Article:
Science Faction – Jetpacks


Science Faction – Jetpacks
Enough of this walking nonsense
Are your boots working hard enough for you?!
Sure, they protect your feet from the elements, provide arch support and compliment a pair of skinny jeans like nobody’s business. But have you ever felt something was missing from the equation?
Have you ever felt that something might be rockets?!!

What We Want: Rocket Boots!

So there you were, struggling to enjoy Star TrekV: The Final Frontier but taking solace in the fact Spock had reached the pinnacle of cool. He was irrefutably the measure against which all future cool be judged.

Then he shows up in some Rocket Boots and punts that notion out the window!

Individual, technologically enhanced flight is a popular trope in most science fiction and for good reason. Let’s face it; walking is life’s great chore. And since Jetpacks have been popularised since the 1920’s, notably in comics such as The Rocketeer and cult icons like Bobba Fett (yeah he’s got a jet pack in there somewhere) the notion of strapping on a pair of rocket boots is a difficult fantasy to kick. Ha!

Manga Robot Astro Boy has been rocking the jet propulsion footwear since 1952 but the widespread, mainstream approval of the concept can probably be attributed to 2008’s Iron Man.

Yes, alcoholic super-genius Tony Stark has been blithely quipping his way across the skies in graphic novels since the 60’s, but it was only when €585m worth of people watched RDJ rocket boot himself into the roof that the fantasy really gained a foothold. HA!

Rocket Boots, Jetpacks and miscellaneous levitation tech is appealing for obvious reasons. The ability to literally step into the skies and soar their majesty without the debilitating taint of effort is definitive daydream fodder.

Unfortunately, back in reality we have niggling issues like cost, atmosphere and that temperamental cow Gravity holding us back. Or more aptly, down.

Plus the fact eons of evolution have determined that Man is best left with his feet on terra firma tends to harsh the buzz somewhat...

What We Got: Jetpacks.... Sort of...

If Mark Millar’s enlightening documentary ‘Kick Ass’ has taught us anything, it’s that Jetpacks exist and are available on EBay. And while a pinch of salt or six should be taken with this ‘truth’, there are indeed countless versions in production by private companies and enthusiastic D.I.Y.ers.

So rather than list them all, we’ll examine the sordid history of the jetpackery, eventually splash landing upon its inevitable, aquatic conclusion.

In the later years of WWII, certain German engineers reckoned it was a good plan to strap twin Shmmdt pulse jet tubes to a pilot. And why wouldn’t they?!

This essentially mirrored the Argus AS 014 pulse jet design that propelled the infamous Fieseler Fi 103 Flying Bomb. So, you know, what could possibly go wrong?

The modulating tube angled to the pilot’s back provided lift and forward thrust, resulting in calculated ‘jumps’ of up to 60 meters at the relatively low altitudes of 15 metres or lower. The tubes actually consumed little fuel but the enterprise was obviously intended for engineers and support roles.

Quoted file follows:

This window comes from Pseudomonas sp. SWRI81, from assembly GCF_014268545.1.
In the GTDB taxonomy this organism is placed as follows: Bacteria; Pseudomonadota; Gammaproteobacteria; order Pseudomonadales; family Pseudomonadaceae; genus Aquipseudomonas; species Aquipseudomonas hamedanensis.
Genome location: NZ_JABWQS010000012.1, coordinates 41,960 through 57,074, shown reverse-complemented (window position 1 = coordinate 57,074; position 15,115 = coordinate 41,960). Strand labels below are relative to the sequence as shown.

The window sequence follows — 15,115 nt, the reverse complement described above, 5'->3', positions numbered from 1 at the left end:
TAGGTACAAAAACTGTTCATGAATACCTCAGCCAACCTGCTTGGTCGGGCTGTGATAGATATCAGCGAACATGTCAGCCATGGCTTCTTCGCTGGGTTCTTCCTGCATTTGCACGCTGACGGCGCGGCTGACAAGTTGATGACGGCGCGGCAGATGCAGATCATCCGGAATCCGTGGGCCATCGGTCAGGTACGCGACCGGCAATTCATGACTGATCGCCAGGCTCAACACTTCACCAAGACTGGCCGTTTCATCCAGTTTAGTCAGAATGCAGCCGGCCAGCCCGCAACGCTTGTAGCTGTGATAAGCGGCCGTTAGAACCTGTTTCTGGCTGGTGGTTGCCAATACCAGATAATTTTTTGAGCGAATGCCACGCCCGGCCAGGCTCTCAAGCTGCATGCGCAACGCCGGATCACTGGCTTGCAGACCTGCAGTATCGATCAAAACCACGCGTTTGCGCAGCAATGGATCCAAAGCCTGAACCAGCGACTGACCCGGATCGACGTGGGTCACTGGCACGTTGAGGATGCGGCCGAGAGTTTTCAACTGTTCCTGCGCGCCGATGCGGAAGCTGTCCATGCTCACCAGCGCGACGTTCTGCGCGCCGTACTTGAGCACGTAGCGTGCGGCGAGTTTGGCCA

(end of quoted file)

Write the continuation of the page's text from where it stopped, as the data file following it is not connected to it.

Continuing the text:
Ironic then that this project never got off the ground... HA! (Last one I swear)

Bell Jet Flying Belt
In 1965 DARPA contracted Bell Aerosystems to get cracking on an honest to god jetpack. The resulting WR19 Jet Belt boasted a rated thrust of 1910 newtons and weighed 31 kilos. Its first free flight occurred at Niagara Falls Municipal Airport on April 7th 1969 and flew for about 100metres at an altitude of about 7 and reached speeds of 45km/h.

I don’t see Tony Stark quaking in his rocket-boots over that. Neither did DARPA sadly, and the project was scrapped soon after due to the belts weight and potential threats to the pilot.
Still pretty nifty though.

NASA's Manned Maneuvering Unit
NASA premiered its MMU in the 80s, a rocket propelled pack enabling astronauts to essentially function as their own spacecraft. Via high-pressure nitrogen discharged through an array of 24 nozzles, the MMU was propelled about its operational area just outside spacecraft and stations. Unfortunately, the curse of the jet-pack persisted and the system was retired before the decade’s end.

The MMU, though technically a cheater (no gravity, no kudos!) is considered the only jetpack constructed of any practical importance. Obviously, whoever spoke such blasphemy never got a load of this...

Zapata Flyboard AKA
The Dolphin Jetpack!!!

Finally, we’re getting somewhere!

Previously known for winning jet-ski races, Franky Zapata began production on the Flyboard last year (with the aid of his development company, naturally).

Building on schematics that simply MUST have been inspired by Iron Man in some way, shape or form, the Flyboard features underfoot propulsion and dual hand stabilizers.

This PWC obviously employs jets of seawater rather than pressurised gas, evidenced by the metres long water pump which remains submerged throughout flight. For this reason we don’t suggest attempting to use the Dolphin Jetpack in mountainous terrain.
Mainly because it won’t work.

With a cost of approx €6000, a hovering height of almost 10 metres, the ability to speed through the air, submerge yourself underwater and execute acrobatic flips, Zapata’s Flyboard might actually be the first viable jet-packing experience.
Especially when the terms of said success are almost exclusively defined by looking cool!

Coz god knows that was the case for Spock!

Science Faction – Jetpacks on
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